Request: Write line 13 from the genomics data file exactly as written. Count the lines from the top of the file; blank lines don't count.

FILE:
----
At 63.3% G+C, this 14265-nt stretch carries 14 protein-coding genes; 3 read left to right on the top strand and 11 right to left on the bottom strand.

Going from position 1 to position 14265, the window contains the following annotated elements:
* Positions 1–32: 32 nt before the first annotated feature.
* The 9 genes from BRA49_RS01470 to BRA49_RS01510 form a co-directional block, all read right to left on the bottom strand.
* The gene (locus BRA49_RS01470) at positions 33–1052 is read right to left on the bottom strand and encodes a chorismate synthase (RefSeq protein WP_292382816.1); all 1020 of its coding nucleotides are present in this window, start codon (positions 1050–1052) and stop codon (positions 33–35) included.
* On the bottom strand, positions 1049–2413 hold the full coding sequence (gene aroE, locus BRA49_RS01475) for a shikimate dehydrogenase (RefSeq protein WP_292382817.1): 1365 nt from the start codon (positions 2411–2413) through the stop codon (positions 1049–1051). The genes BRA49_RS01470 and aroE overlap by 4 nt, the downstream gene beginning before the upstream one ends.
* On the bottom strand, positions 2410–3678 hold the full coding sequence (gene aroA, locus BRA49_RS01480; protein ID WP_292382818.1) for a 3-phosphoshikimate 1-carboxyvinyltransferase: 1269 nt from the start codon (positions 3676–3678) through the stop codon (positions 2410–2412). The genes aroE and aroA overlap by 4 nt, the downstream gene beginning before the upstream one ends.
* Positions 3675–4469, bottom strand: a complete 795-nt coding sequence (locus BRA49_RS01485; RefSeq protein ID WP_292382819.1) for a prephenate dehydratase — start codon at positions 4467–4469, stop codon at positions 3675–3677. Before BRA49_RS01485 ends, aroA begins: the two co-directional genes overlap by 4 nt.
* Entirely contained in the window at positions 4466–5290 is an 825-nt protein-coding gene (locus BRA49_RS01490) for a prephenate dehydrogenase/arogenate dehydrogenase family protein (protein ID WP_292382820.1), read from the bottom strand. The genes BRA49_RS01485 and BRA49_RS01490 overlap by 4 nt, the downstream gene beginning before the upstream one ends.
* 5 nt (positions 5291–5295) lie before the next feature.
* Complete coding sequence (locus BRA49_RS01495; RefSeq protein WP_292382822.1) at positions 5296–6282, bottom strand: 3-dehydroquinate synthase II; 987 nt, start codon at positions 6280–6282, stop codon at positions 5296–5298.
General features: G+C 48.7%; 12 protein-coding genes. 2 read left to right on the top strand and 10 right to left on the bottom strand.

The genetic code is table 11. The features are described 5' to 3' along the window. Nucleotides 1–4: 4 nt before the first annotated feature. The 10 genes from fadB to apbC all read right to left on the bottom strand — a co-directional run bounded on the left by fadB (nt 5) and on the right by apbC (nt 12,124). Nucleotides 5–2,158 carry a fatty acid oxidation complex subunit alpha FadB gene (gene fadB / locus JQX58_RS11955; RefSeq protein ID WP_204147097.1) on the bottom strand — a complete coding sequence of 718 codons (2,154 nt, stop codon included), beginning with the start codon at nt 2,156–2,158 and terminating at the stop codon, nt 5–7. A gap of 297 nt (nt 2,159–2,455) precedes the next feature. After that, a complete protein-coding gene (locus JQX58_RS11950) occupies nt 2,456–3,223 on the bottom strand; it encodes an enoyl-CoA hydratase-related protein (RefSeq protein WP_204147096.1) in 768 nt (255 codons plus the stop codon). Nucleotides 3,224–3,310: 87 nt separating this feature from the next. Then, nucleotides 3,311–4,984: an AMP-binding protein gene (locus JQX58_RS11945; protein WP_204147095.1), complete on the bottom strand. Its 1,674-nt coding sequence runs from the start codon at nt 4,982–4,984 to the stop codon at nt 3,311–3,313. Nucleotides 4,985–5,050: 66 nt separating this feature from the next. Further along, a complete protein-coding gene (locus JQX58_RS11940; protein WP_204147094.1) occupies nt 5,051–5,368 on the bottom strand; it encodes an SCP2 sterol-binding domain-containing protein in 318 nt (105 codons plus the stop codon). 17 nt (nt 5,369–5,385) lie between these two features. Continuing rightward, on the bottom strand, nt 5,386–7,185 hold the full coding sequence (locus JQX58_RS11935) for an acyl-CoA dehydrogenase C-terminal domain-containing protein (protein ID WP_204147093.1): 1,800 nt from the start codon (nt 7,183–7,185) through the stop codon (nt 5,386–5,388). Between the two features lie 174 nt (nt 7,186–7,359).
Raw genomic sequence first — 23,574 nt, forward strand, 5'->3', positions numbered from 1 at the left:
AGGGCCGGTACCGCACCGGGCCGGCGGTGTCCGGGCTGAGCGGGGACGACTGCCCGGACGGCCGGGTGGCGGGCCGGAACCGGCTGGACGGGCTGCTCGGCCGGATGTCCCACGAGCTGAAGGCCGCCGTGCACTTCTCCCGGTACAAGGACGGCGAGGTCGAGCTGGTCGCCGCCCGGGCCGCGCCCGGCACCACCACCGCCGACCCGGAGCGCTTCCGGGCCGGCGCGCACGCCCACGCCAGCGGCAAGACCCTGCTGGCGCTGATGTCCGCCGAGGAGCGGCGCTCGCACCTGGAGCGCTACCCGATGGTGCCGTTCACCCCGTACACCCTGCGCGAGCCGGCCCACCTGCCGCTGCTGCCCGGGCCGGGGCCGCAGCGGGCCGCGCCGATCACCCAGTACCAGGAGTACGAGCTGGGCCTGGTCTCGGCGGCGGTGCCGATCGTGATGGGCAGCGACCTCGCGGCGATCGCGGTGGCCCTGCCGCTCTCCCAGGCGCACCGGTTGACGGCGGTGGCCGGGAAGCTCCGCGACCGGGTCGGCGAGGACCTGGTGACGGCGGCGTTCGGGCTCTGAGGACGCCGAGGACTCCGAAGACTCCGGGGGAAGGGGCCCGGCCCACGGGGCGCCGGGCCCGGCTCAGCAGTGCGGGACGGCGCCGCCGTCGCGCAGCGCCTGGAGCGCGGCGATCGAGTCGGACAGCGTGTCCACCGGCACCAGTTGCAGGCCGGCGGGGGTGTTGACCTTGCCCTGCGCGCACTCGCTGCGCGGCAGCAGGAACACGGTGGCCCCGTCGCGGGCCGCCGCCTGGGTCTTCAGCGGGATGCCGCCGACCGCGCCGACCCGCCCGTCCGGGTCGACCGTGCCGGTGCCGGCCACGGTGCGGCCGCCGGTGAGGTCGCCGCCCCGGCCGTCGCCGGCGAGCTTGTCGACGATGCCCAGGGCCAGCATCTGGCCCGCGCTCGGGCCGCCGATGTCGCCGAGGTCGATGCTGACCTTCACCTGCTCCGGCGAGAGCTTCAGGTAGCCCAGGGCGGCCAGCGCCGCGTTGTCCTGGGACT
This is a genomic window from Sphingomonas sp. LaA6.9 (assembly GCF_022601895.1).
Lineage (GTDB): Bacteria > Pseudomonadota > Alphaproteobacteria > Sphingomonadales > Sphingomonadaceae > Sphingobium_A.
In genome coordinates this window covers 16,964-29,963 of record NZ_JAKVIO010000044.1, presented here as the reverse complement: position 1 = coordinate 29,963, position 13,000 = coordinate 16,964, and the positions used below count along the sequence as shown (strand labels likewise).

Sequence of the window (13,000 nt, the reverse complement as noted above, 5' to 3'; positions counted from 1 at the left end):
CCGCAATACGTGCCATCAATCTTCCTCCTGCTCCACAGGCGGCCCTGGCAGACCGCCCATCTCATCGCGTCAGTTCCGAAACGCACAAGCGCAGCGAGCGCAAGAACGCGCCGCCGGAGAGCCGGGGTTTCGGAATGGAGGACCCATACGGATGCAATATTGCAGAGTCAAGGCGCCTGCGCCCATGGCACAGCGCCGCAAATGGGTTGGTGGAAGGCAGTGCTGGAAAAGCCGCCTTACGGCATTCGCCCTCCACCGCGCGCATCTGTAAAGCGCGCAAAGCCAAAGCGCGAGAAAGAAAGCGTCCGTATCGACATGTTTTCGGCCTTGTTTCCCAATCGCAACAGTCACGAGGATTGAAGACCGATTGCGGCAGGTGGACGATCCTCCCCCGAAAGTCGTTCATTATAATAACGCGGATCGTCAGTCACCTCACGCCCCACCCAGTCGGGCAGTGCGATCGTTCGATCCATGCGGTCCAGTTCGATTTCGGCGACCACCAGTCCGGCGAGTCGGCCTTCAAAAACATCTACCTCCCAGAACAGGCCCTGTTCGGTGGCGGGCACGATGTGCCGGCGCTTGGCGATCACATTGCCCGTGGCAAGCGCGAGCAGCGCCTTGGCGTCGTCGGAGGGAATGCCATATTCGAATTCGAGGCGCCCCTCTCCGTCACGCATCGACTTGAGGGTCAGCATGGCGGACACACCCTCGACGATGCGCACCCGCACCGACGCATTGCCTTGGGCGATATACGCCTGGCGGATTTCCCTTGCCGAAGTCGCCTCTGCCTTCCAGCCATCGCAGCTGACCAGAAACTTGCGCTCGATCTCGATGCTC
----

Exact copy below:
The genetic code is table 11. The features are described 5' to 3' along the window. Nucleotides 1–4: 4 nt before the first annotated feature. The 10 genes from fadB to apbC all read right to left on the bottom strand — a co-directional run bounded on the left by fadB (nt 5) and on the right by apbC (nt 12,124). Nucleotides 5–2,158 carry a fatty acid oxidation complex subunit alpha FadB gene (gene fadB / locus JQX58_RS11955; RefSeq protein ID WP_204147097.1) on the bottom strand — a complete coding sequence of 718 codons (2,154 nt, stop codon included), beginning with the start codon at nt 2,156–2,158 and terminating at the stop codon, nt 5–7. A gap of 297 nt (nt 2,159–2,455) precedes the next feature. After that, a complete protein-coding gene (locus JQX58_RS11950) occupies nt 2,456–3,223 on the bottom strand; it encodes an enoyl-CoA hydratase-related protein (RefSeq protein WP_204147096.1) in 768 nt (255 codons plus the stop codon). Nucleotides 3,224–3,310: 87 nt separating this feature from the next. Then, nucleotides 3,311–4,984: an AMP-binding protein gene (locus JQX58_RS11945; protein WP_204147095.1), complete on the bottom strand. Its 1,674-nt coding sequence runs from the start codon at nt 4,982–4,984 to the stop codon at nt 3,311–3,313. Nucleotides 4,985–5,050: 66 nt separating this feature from the next. Further along, a complete protein-coding gene (locus JQX58_RS11940; protein WP_204147094.1) occupies nt 5,051–5,368 on the bottom strand; it encodes an SCP2 sterol-binding domain-containing protein in 318 nt (105 codons plus the stop codon). 17 nt (nt 5,369–5,385) lie between these two features. Continuing rightward, on the bottom strand, nt 5,386–7,185 hold the full coding sequence (locus JQX58_RS11935) for an acyl-CoA dehydrogenase C-terminal domain-containing protein (protein ID WP_204147093.1): 1,800 nt from the start codon (nt 7,183–7,185) through the stop codon (nt 5,386–5,388). Between the two features lie 174 nt (nt 7,186–7,359).